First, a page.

February 7

Michael R. Dietrich
Department of Biological Sciences
Dartmouth College

"Making Digital History: Putting the History of Recent Science and Technology Online"

Over the past five years the Sloan Foundation and Dibner Funds have 
funded large-scale collaborative efforts to put the history of recent 
science and technology online.  As part of this project, I and my collaborators 
were charged to find ways to use the internet to create history -- not just 
archive information and make it available online.  This paper will 
describe this digital history project and evaluate the effectiveness of 
current internet technology for creating histories of ongoing 
scientific and technological research.

February 21

Marybeth Campbell
Public Education Coordinator
Renewable Energy Trust

"Renewable Energy Trust K-12 and Public Awareness Initiative"

The Renewable Energy Trust's K-12 Initiative works to ensure that
renewable energy is incorporated into the curriculums of Massachusetts 
schools.  The Trust has initiated several programs to encourage and make 
it easy for teachers to teach their students about renewable energy by 
developing an easily accessible shared body of knowledge on renewable 
energy education. This year, the Trust awarded three grants for student 
activities and vocational high school teacher workshops.  With these new 
grants underway, the Trust is confident that we are helping to increase 
awareness for renewable energy in the classroom.
In addition to the Trust's K-12 programs, we recently awarded eight new
grants through our Public Awareness Initiative.  Our funding supports 
grassroots organization across the state to increase awareness and support 
for clean energy.

March 7

Bradford C Lister
Director, Anderson Center for Innovation in Undergraduate Education
Rensselaer Polytechnic Institute

"Next Generation Studio: A New Model for Interactive Learning"

Next Generation Studio courses combine the benefits of face-to-face, 
interactive teaching with the power and flexibility of web-based learning. 
In the NGS model, web sites become "virtual studio classrooms" that engage 
students in active learning, team work, and communication beyond the 
confines of scheduled classes.  This talk will cover the development, 
delivery, and assessment of online and in-class content, with particular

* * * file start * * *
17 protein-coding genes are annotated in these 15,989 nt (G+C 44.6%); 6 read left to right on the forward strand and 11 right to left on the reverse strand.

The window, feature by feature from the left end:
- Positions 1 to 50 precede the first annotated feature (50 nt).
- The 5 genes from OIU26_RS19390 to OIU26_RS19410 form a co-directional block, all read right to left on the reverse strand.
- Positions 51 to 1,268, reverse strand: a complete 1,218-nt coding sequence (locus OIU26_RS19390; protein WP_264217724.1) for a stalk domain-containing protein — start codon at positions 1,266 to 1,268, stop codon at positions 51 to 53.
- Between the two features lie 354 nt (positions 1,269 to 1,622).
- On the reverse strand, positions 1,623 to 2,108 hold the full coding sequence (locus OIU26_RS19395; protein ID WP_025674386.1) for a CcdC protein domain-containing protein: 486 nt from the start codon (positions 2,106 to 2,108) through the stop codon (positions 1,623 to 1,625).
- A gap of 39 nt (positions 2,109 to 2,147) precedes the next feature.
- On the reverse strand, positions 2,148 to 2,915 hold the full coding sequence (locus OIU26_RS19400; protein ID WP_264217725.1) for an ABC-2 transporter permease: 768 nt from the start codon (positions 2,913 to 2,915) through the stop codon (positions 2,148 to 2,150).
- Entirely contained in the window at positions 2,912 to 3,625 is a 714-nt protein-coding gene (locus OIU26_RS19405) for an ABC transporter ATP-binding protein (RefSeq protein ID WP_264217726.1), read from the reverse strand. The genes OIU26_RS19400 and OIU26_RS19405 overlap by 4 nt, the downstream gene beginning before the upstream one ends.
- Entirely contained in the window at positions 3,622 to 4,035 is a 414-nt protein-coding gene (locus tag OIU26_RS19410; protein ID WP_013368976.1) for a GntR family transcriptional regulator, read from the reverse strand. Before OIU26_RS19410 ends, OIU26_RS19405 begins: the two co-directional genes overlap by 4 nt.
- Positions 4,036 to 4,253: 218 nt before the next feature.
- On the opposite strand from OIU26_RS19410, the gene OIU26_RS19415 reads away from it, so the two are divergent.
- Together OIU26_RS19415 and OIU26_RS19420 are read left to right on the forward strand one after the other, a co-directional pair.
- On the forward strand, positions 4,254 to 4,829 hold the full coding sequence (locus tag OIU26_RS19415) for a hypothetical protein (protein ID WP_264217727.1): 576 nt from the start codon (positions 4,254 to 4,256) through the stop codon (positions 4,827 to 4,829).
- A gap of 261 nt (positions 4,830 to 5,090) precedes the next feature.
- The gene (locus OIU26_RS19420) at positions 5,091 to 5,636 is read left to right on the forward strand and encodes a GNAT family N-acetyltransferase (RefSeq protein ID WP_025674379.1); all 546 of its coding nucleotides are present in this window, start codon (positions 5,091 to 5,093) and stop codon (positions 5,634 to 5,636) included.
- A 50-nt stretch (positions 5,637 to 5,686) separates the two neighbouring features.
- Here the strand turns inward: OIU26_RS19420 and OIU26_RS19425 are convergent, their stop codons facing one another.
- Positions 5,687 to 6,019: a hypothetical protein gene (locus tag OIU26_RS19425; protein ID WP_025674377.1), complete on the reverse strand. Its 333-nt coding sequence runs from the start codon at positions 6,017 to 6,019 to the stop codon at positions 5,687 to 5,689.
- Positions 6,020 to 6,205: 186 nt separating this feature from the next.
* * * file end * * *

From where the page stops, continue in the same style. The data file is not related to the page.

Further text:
emphasis on Biology: An Interactive Exploration, an NGS course being 
developed in collaboration with Thomson Publishing.

April 4

Mark Schlesinger
Associate Vice President for Academic Technology
University of Massachusetts

"New Bottles, New Wine?"

The University of Massachusetts has introduced electronic technology into 
all sectors of its operations, including teaching and learning.  The 
adoption of electronic technology has affected us in ways we can grasp 
only if we step back and examine how the institutional life has changed. 
Some would dispute whether that life has changed for the better, but none 
would dispute that the academic enterprise is vastly different.
Less clear is the manner in which electronic technology provides not 
merely a new conduit for old messages and methodologies, but transforms 
those messages and methodologies, and fundamentally changes our 
understanding of teaching and learning. Recent developments in hardware 
and software, by their very adoption, harbor such a change in perspective.
This session will briefly explore those developments (including online 
classes, blended learning, web enhanced learning, inking technology, and 
electronic portfolios) and their implications, and will update 
participants on how faculty across the UMass System are using the new 
technologies.  The presenter will ask participants to discuss implications 
for the K-12 STEM pipeline and teacher training.

April 18

Alan R Peterfreund
Ken Rath
Peterfreund Associates
Organizational and education consultants

"Multiple Stakeholder Evaluation Strategies and Findings for NSF GK-12

NSF GK-12 programs provide an interesting opportunity to appreciate the
impact of a graduate fellowship program on an array of stakeholders.  This 
presentation will draw upon experiences gained from evaluation of GK-12
programs at San Francisco State, Northeastern, Harvard and Yale. Issues to
be discussed will include: impact on graduate fellows, teachers, K12
students, partnering schools and the host university.

May 2

S. Maxwell Hines
Associate Professor and Graduate Director, Secondary Science Education
Hofstra University

"Developing Diversity Sensitive Dispositions in Long Island Science 

This presentation will focus on the efficacy of developing diversity 
sensitivity in science teachers, both in general and in situ.  It will 
also include an examination of the history of and methods for moving 
teacher candidates, most of whom are culturally insular, toward a broader, 
more inclusive conception of the purpose of science education in the lives 
of an increasingly diverse student body.  The importance of the creation 
of University-School-Community partnerships and meaningful professional 
development for inservice science teachers in this process will be